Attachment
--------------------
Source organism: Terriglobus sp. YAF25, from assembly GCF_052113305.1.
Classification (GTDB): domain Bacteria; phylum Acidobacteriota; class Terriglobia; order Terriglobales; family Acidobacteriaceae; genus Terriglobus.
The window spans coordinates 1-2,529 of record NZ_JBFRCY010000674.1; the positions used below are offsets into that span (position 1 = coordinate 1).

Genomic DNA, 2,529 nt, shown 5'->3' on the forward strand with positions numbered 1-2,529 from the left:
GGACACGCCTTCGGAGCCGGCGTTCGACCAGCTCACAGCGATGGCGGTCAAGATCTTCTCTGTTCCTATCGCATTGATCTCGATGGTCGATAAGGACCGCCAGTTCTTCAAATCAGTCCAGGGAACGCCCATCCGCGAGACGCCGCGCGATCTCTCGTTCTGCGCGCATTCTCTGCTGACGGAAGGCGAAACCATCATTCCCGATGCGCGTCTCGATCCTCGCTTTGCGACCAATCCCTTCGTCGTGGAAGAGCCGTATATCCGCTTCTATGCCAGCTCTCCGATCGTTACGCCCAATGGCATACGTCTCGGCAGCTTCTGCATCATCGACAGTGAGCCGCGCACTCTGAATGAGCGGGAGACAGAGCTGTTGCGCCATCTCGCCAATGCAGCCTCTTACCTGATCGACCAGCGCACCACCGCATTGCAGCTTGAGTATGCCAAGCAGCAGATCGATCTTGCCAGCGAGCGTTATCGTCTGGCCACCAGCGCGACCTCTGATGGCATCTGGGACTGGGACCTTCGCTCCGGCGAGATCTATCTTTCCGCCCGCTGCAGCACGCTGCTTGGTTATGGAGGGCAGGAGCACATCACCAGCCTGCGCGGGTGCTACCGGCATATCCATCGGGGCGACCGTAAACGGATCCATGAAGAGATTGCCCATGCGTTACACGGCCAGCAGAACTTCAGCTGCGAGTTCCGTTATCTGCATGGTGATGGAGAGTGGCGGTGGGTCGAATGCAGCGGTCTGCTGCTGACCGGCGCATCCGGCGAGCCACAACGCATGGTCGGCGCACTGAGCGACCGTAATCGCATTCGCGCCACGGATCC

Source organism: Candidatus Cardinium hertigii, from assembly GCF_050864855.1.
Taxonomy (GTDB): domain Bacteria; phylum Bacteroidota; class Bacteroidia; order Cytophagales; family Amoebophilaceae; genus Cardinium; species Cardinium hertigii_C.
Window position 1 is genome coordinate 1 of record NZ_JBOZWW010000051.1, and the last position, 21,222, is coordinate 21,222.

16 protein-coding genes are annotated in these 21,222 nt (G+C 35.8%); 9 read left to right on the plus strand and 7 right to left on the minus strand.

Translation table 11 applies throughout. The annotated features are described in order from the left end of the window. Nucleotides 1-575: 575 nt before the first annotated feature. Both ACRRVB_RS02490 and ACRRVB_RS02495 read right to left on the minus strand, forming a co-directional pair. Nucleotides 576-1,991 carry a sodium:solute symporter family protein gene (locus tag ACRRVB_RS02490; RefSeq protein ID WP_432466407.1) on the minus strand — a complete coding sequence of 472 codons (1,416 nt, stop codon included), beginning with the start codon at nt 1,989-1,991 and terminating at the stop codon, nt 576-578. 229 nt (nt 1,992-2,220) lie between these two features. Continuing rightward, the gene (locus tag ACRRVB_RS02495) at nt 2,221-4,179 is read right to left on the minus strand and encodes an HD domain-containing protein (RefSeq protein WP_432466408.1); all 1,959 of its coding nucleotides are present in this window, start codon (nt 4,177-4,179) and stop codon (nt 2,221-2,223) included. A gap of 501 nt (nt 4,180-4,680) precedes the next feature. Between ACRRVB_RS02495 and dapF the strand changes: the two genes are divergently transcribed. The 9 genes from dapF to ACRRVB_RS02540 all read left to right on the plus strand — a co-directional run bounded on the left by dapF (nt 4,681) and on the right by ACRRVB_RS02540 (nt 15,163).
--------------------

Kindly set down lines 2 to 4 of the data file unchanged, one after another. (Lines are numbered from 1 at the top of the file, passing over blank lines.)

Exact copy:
Classification (GTDB): domain Bacteria; phylum Acidobacteriota; class Terriglobia; order Terriglobales; family Acidobacteriaceae; genus Terriglobus.
The window spans coordinates 1-2,529 of record NZ_JBFRCY010000674.1; the positions used below are offsets into that span (position 1 = coordinate 1).

Genomic DNA, 2,529 nt, shown 5'->3' on the forward strand with positions numbered 1-2,529 from the left: